The history of men in the Middle Ages is a recent field of study. Although men have traditionally dominated the historical discourse, they have done so as the universal, against which others—i.e., women—were measured. Thus, male experience has been universalized as human experience. Consequently, men have been overlooked in their sexed and gendered specificity. Men’s experience as men can only be recuperated when they are considered a marked category. For medieval men, this process began in the mid-1990s, although not without controversy. Some historians believed that so much was still to be learned about traditional history that focusing on men as sexed and gendered beings would distract from more important areas. Although the study of men and masculinity has continued to grow, it has not been systematic in terms of temporal periods or geographic locales. For example, few studies about men and masculinity in Byzantium are available because historians focus on the Islamic pressure on the Byzantine borders. On the other hand, there is considerable interest in social history, including masculinity and male sexuality, in Italy and the Anglo-French world. Importantly, these areas have rich sources to support research on men. The history of medieval men is also complicated by the intricacy of medieval society. Ecclesiastical and secular values had a tremendous impact on men’s lives, yet these were often in opposition. Moreover, these two segments of society were composed of men of different power, rank, wealth, money, and opportunity. Not all churchmen thought alike, and not all laymen performed their masculinity identically. Finally, the image of men, their beliefs, and their values varies with the sources. Sermons and saints’ lives provide different worldviews than do paintings, chivalric epics, or court records. The historical sources cited in this article represent a cross-section of research, not specific questions. Rather, representative studies provide an introduction and overview to questions that historians are asking about men and masculinity. The sources range from Scandinavia to Portugal to the eastern Mediterranean, from late Antiquity to the transformation of early modern society. The literature reflects on social ranks from royalty to rags and provides insight into cultural and sartorial expressions of masculinity. Finally, additional material discusses nonnormative sexualities and men otherwise considered to have been marginal. Thus, this article serves as a topical overview, a theoretical introduction, and a starting point for further reading.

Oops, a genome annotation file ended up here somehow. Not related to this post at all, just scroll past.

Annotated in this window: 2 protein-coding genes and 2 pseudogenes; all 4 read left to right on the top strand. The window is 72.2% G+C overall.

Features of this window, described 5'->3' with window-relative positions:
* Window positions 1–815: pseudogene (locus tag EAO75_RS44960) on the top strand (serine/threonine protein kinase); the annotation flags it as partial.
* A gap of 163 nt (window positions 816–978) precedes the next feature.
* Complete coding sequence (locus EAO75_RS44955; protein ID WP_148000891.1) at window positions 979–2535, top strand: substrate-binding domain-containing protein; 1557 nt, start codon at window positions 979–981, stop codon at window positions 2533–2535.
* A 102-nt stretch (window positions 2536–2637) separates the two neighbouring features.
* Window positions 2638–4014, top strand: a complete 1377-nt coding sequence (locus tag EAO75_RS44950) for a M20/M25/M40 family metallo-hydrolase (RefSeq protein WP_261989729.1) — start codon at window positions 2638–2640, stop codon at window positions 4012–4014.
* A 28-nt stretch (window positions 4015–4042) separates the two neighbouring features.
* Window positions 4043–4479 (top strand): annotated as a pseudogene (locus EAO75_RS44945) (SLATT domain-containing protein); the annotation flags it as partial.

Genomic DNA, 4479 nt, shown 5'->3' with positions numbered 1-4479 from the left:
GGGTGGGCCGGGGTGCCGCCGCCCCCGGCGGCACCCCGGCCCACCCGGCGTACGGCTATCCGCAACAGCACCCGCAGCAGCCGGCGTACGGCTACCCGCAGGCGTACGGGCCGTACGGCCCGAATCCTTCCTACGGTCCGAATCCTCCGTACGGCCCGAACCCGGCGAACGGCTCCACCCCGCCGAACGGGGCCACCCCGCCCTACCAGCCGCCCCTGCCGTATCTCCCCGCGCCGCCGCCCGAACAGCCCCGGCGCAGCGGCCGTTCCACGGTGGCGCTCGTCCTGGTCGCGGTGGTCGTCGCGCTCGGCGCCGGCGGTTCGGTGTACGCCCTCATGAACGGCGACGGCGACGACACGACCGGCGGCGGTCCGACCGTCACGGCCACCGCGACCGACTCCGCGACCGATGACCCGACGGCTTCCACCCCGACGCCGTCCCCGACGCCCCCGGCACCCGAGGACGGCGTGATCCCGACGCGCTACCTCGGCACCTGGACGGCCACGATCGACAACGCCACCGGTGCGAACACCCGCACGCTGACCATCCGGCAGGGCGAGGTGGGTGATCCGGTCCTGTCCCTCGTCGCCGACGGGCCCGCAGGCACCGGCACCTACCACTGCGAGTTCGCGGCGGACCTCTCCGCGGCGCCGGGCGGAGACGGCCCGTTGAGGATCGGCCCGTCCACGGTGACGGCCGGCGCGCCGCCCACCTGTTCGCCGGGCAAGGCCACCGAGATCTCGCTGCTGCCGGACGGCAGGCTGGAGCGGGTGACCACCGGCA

General Overviews